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Flood insurance hiatus not likely to delay home closings

The National Flood Insurance Program is in suspended animation, starting March 1, thanks to congressional wrangling over legislation that would reauthorize it. The Post's Federal Eye blogger, Ed O'Keefe, explains the legislative drama, which is expected to be resolved within a few days. For home buyers and owners, it means the only source of flood insurance is temporarily unavailable.

I asked Tim Wilson, president of affiliated businesses for Long & Foster, which includes a title company and two mortgage companies, whether the holdup would delay real estate closings. "If FEMA shuts down for a few days, I think it would have very little impact," he said. (FEMA runs the National Flood Insurance Program, though policies are sold by individual insurance agents.)

All mortgage applications are run through an automated system to determine whether the home they're financing is in a designated flood area. Wilson said if they don't get an automated answer within 48 hours, they follow up on that application. Considering that it usually takes 30-60 days to go from contract to closing on a home loan, a few days' delay getting the flood insurance approval is not likely to delay closings, he said.

By Elizabeth Razzi  |  March 1, 2010; 1:32 PM ET
Categories:  Buying , Insurance  
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Are you saying that homes are being bought and sold without flood coverage? Does that mean that homes could also foreclose before people can get the money they are owed from FEMA?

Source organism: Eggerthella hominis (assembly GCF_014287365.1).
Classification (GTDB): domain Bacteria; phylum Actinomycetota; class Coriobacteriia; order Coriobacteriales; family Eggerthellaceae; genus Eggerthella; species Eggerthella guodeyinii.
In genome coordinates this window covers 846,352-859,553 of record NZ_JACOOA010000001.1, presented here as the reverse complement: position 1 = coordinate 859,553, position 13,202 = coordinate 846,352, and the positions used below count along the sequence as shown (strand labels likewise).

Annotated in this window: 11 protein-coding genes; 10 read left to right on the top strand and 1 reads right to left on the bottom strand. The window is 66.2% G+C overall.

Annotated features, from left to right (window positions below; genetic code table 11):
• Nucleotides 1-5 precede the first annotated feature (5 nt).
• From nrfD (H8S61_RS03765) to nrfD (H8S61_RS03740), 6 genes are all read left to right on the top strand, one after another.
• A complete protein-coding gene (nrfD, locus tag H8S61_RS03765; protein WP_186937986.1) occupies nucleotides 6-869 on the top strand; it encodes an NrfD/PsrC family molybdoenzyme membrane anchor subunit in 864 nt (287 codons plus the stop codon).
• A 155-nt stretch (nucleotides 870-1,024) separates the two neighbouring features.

Posted by: ElMikeO | March 1, 2010 7:17 PM | Report abuse

With more snow cover than we've seen in years, warmer temperatures are creating flood issues and nobody can purchase flood insurance thanks to the Senate's inability to protect its constituents. As a flood insurance professional, we have dozens of clients who are scared of flood conditions, purchasing flood policies through the National Flood Insurance Program (NFIP) administered by FEMA. With no program, no premiums can be accepted, no claims will be paid and your 30 day waiting period will take longer, causing more risk to families. This year's elections are a wake-up call to send every incumbent home, permanently, regardless of party. Leaving American families and homeowners at risk during the worst flooding weeks is unforgivable.

Posted by: RodGoeman | March 1, 2010 10:17 PM | Report abuse

there are a handful of private companies that offer flood insurance, they don't have much of the market because they fully charge for risk, unlike like FEMA, which under-charges (which explains why the program has stuck the taxpayer with a $17+ billion bill). There's no reason taxpayers should have to support this continued giveaway to beach-front vacation homes.

Posted by: iculus | March 2, 2010 12:01 PM | Report abuse

National Flood Insurance was sound until it was placed under FEMA/Home Land Security. Now the funds have been siphoned off to pay for pie in the sky security measures.

Posted by: rcvinson64 | March 2, 2010 6:05 PM | Report abuse

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